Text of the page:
Domestic Asset Protection Trusts (Portfolio 868)
This Portfolio discusses various aspects of domestic asset protection trusts (APTs), including the reasons for and against recognizing such trusts, the benefits of such trusts, and the potential application of the fraudulent transfer rules.
Bloomberg Tax Portfolio, Domestic Asset Protection Trusts, No. 868, discusses various aspects of domestic asset protection trusts (APTs), including the reasons for and against recognizing such trusts, the benefits of such trusts, and the potential application of the fraudulent transfer rules. An APT is an irrevocable trust in which the settlor retains some benefits that cannot be reached by his or her creditors. The Portfolio gives particular attention to defending APTs against creditor attacks, noting, where appropriate, matters addressed by the Uniform Trust Code or the Restatement (Second) Conflict of Laws. The Portfolio also discusses the ethical and liability concerns of attorneys involved in domestic APT planning.
In addition, the Portfolio covers the income and transfer tax ramifications of domestic APTs. The ability of a creditor to reach trust assets often impacts whether a transfer to a domestic APT is a completed gift and whether a domestic APT will be included in the settlor’s estate.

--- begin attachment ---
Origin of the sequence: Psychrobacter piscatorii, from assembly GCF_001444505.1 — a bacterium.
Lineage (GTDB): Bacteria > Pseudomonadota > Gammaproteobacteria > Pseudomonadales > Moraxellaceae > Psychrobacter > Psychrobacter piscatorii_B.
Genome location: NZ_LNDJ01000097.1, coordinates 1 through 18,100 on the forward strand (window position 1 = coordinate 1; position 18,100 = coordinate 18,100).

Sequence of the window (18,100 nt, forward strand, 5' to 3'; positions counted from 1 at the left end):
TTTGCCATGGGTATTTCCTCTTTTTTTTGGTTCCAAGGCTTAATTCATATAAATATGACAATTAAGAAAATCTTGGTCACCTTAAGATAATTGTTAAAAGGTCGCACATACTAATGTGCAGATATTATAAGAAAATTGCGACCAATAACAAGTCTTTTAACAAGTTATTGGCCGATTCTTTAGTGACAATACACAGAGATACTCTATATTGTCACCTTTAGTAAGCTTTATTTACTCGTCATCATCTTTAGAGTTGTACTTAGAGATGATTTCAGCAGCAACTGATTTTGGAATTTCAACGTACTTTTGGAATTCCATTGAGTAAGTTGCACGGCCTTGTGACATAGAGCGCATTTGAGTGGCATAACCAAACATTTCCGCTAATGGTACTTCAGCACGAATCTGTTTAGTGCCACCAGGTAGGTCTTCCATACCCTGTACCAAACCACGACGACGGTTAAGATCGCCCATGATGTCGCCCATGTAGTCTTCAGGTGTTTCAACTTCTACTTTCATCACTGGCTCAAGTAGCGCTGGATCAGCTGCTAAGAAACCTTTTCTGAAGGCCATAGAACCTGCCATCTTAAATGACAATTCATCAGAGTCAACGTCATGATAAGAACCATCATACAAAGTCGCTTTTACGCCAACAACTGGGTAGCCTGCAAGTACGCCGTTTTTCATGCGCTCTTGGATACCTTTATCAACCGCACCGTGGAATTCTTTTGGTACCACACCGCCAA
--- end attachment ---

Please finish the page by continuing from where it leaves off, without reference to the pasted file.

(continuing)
After reviewing various state statutes governing domestic APTs, the Portfolio compares Delaware APTs to Alaska and Nevada APTs. The Portfolio then compares domestic APTs to foreign APTs.
The Portfolio concludes by describing the designing, drafting, and funding of domestic APTs and various issues related to trust distributions. To avoid distribution problems, the Portfolio recommends, among other things, that the attorney and trustee make it clear to the APT’s settlor at the beginning that the settlor will receive distributions only in accordance with the trust terms.
This Portfolio is not designed or intended to provide financial, tax, legal, accounting, or other professional advice because such advice always requires consideration of individual circumstances. If professional advice is needed, the services of a professional adviser should be sought. This Portfolio is for informational purposes only; it is not intended as a recommendation, offer, or solicitation with respect to the purchase or sale of any security.
This Portfolio may be cited as Nenno & Sullivan, 868 T.M., Domestic Asset Protection Trusts.
Table of Contents
II. Benefits of Domestic APTs
III. Fraudulent Transfer Rules
IV. Defenses to Creditor Attacks on Domestic APTs
VII. Delaware Qualified Dispositions in Trust Act
VIII. Alaska APT Act
X. Other Statutes
XI. A Comparison of Alaska and Delaware APTs
XII. A Comparison of Nevada and Delaware APTs
XIII. A Comparison of Foreign and Domestic APTs
XIV. Designing, Drafting, and Funding a Domestic APT
XV. Distributions from Domestic APTs: Who Is in Charge and Other Issues
Managing Director and Trust Counsel
Wilmington Trust Company